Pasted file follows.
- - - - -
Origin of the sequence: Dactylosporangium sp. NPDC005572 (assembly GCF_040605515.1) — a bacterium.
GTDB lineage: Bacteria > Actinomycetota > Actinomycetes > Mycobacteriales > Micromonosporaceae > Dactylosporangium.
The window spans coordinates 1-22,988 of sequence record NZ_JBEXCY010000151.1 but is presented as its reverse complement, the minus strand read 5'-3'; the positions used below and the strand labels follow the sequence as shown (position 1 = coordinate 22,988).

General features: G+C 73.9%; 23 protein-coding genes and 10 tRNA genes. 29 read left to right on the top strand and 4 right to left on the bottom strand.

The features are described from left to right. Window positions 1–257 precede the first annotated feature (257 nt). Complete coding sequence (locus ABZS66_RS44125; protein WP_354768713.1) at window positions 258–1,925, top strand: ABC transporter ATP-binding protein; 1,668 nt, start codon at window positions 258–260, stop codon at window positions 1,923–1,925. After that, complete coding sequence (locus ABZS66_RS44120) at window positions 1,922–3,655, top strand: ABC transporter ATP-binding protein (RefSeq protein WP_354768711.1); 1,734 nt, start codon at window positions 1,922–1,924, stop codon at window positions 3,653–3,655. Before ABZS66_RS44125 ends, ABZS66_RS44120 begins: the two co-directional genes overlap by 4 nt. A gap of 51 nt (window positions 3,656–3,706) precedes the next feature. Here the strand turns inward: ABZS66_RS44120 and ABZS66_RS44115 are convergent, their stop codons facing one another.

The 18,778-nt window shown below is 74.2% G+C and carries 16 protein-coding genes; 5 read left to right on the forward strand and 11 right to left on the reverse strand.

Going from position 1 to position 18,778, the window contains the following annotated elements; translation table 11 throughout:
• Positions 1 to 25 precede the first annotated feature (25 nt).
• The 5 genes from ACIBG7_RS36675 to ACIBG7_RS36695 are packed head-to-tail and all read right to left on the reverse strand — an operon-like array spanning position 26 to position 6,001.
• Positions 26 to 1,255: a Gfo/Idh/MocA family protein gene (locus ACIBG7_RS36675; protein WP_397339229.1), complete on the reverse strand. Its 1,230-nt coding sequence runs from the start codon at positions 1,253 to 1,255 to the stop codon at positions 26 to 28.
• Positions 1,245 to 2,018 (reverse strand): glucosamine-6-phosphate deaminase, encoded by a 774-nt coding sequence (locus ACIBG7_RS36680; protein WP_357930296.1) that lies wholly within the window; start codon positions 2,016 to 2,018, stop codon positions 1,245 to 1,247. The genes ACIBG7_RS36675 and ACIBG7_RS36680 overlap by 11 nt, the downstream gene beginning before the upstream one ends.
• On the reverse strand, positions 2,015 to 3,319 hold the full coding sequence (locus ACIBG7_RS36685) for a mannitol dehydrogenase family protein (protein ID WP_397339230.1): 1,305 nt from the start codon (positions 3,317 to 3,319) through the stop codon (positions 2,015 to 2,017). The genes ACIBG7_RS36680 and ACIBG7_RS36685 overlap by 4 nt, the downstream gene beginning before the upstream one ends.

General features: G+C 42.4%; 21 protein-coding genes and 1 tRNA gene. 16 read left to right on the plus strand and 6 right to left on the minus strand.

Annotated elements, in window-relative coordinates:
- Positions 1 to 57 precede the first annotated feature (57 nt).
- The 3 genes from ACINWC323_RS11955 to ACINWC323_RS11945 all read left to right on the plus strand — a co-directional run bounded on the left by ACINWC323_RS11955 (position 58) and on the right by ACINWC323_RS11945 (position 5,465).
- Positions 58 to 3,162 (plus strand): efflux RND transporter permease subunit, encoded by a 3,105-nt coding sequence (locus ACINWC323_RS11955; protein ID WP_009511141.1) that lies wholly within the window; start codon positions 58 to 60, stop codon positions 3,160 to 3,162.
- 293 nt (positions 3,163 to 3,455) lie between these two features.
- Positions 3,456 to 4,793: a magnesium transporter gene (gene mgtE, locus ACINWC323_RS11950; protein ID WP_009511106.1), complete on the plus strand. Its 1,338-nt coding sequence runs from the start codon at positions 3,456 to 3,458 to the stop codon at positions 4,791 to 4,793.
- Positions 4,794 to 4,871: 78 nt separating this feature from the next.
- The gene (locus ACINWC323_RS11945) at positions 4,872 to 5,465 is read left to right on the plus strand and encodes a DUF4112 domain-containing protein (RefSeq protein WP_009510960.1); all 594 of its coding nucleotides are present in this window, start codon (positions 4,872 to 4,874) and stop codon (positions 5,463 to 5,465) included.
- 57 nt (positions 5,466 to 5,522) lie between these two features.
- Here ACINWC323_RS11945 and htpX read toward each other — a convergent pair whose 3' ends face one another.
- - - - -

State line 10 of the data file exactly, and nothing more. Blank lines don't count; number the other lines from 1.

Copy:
• Positions 26 to 1,255: a Gfo/Idh/MocA family protein gene (locus ACIBG7_RS36675; protein WP_397339229.1), complete on the reverse strand. Its 1,230-nt coding sequence runs from the start codon at positions 1,253 to 1,255 to the stop codon at positions 26 to 28.